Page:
The 2017 budget is a disaster for those languishing at the bottom of the food chain. First, it takes way more than it gives. When analyzed, even cursorily, it is clear that the ordinary, regular working class citizen is going to be pummelled where it hurts the most, in the pocket.
I agree with the tax hikes on used tyres, alcohol, passports, and at the airports. They are necessary and make for good sense; they are overdue. In the next breath, there is so much with which to disagree, and which brings flinching.
The two per cent VAT reduction is swamped by the proposed tax additions to electricity and water bills. I would argue that most law-abiding citizens consume more than the exempt amounts of ten thousand dollars and fifteen hundred dollars monthly for electricity and water respectively. In terms of electricity, all it takes is one fridge and a few bulbs, and that threshold is exceeded.
As for water, I still struggle with the quantum of my own monthly bill, which is several multiples beyond that minimum, and which I have difficulty reconciling with believed usage. Still, the bottom line is that that water minimum of fifteen hundred dollars monthly is easily passed with a few brief showers here and there, and a couple of pots of water to boil rice. Therefore, I can see that this levy (both of them) is going to shrink the little people even further.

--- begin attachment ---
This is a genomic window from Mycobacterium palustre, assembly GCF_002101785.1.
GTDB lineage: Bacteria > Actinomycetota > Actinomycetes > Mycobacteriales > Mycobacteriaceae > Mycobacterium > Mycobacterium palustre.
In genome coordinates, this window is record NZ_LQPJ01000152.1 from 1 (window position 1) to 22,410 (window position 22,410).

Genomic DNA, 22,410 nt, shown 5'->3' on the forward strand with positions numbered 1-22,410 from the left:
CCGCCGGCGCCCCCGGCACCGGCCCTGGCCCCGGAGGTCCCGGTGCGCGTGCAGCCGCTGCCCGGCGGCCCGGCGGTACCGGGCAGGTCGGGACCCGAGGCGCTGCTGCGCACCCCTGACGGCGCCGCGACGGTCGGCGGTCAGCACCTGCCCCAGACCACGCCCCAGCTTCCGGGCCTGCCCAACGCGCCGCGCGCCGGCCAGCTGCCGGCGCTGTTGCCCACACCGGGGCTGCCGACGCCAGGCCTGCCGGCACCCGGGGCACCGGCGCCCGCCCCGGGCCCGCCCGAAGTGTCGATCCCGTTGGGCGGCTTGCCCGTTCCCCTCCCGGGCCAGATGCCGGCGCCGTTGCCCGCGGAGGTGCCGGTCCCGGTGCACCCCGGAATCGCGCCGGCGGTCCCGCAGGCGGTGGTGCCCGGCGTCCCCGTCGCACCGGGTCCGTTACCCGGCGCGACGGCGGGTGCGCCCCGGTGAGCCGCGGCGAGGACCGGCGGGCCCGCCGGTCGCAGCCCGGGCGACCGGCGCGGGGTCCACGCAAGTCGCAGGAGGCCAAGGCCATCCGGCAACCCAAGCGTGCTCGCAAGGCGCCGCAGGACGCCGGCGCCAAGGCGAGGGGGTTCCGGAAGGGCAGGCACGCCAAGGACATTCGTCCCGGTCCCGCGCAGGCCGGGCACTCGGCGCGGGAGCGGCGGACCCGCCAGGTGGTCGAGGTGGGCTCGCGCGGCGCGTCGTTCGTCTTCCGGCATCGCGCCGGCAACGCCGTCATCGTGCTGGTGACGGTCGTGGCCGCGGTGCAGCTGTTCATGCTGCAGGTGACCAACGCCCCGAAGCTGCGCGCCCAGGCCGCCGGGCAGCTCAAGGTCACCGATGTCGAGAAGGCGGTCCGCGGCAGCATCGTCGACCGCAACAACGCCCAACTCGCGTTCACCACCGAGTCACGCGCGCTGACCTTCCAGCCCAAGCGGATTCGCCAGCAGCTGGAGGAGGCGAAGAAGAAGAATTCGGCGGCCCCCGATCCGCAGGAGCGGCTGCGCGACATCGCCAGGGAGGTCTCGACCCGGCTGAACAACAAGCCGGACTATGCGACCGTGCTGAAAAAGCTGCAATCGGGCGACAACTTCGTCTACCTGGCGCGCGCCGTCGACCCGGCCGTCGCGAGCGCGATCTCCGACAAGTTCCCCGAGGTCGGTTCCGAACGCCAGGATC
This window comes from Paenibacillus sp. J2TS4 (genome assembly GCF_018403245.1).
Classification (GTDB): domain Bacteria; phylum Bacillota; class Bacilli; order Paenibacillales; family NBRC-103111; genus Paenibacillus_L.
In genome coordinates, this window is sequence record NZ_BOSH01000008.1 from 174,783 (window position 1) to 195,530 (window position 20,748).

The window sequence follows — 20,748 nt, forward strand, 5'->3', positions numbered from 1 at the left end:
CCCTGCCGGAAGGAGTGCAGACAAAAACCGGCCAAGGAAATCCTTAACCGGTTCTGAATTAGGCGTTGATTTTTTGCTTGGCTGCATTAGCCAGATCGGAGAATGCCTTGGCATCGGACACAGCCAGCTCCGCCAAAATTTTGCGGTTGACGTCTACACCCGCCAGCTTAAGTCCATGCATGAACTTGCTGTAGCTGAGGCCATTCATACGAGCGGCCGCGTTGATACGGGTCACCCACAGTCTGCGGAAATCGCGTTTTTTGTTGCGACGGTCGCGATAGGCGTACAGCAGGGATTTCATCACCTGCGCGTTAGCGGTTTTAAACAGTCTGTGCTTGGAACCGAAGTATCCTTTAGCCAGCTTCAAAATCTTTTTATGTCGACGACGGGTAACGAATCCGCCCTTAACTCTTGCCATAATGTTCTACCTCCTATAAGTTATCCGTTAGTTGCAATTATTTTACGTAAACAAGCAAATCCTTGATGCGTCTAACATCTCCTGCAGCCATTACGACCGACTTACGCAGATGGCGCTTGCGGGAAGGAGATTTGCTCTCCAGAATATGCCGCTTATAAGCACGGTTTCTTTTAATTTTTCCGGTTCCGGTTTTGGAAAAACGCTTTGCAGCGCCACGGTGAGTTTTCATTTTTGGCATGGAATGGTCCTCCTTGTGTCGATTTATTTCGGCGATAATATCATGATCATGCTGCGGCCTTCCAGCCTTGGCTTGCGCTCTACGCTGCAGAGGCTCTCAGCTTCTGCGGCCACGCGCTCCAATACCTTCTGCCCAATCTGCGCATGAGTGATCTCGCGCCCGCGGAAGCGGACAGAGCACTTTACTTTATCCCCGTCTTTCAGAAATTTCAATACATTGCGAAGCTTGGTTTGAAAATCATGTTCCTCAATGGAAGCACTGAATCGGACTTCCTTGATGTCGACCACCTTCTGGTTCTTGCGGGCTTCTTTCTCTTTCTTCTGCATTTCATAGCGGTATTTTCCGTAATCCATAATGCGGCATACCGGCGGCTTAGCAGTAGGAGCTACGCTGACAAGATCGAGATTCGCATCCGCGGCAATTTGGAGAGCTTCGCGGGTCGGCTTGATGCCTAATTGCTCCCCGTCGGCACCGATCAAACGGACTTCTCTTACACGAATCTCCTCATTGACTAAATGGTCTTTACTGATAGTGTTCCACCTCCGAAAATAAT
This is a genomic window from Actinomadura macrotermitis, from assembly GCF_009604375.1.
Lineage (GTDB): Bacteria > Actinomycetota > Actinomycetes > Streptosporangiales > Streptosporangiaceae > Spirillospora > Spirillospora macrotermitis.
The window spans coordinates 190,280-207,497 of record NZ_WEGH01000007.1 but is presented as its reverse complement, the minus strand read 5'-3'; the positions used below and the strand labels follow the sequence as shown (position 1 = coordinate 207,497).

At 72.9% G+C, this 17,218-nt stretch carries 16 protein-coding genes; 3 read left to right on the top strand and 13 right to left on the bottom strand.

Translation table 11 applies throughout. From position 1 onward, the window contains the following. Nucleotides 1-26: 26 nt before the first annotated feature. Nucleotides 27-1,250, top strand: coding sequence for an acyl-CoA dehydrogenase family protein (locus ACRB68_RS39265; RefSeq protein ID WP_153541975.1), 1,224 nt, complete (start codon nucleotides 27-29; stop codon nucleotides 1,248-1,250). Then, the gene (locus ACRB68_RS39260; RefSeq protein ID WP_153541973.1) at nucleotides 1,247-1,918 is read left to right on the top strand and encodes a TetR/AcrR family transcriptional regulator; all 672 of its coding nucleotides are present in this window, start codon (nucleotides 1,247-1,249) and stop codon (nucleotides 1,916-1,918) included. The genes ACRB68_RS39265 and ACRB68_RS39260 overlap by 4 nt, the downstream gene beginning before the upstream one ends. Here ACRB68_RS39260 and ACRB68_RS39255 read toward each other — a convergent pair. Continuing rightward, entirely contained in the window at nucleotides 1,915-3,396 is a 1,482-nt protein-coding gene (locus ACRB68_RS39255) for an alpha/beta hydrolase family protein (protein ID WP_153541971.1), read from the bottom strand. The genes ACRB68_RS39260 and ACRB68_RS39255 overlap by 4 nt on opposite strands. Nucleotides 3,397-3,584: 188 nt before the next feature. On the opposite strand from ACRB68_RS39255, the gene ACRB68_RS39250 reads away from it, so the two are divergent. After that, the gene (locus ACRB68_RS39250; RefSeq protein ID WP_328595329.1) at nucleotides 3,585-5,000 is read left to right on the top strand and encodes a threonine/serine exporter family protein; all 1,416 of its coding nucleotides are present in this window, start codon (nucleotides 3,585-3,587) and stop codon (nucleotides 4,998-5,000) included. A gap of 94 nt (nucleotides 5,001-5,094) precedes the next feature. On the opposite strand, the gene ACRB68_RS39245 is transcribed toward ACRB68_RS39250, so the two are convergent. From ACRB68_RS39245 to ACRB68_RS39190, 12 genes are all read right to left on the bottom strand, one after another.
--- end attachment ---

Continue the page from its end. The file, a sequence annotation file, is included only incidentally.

Further, using a tiny monthly breach through usage of the minimal figures for utilities, that amounts to approximately two thousand dollars in increased expenses, for a an aggregation of twenty-four thousand dollars annually. The ‘savings’ from the two per cent VAT reduction and individual income tax exemptions at the lower levels will quickly evaporate and be lost. This might be contested.
Moreover, and this is not contestable, I submit that the new levies on electricity and water will automatically translate into higher costs for businesses, which will then pass those on to consumers in the form of higher prices. Because electricity and water (especially the former) are such vital components in a host of basic activities and items (think retail commerce and necessities for a start), these new taxes will hurt those most in need of help.
I foresee this as a harbinger of inflationary pressures, and representative of generalized pain to the poor and struggling for some time to come. While I laud earmarked spending increases for the security and education sectors, I wish there was more to commend, as such relates to the lowly.
Instead of the 2017 budget bringing some cheers, it has prompted more tears, and the jeers that are already making the rounds.
It is for these very reasons now tabled and still unfolding that the abominations of that self-awarded fifty per cent pay hike and the level of a recent pension proposal are now seen as totally and unequivocally without merit, and hence inexcusable and unforgivable.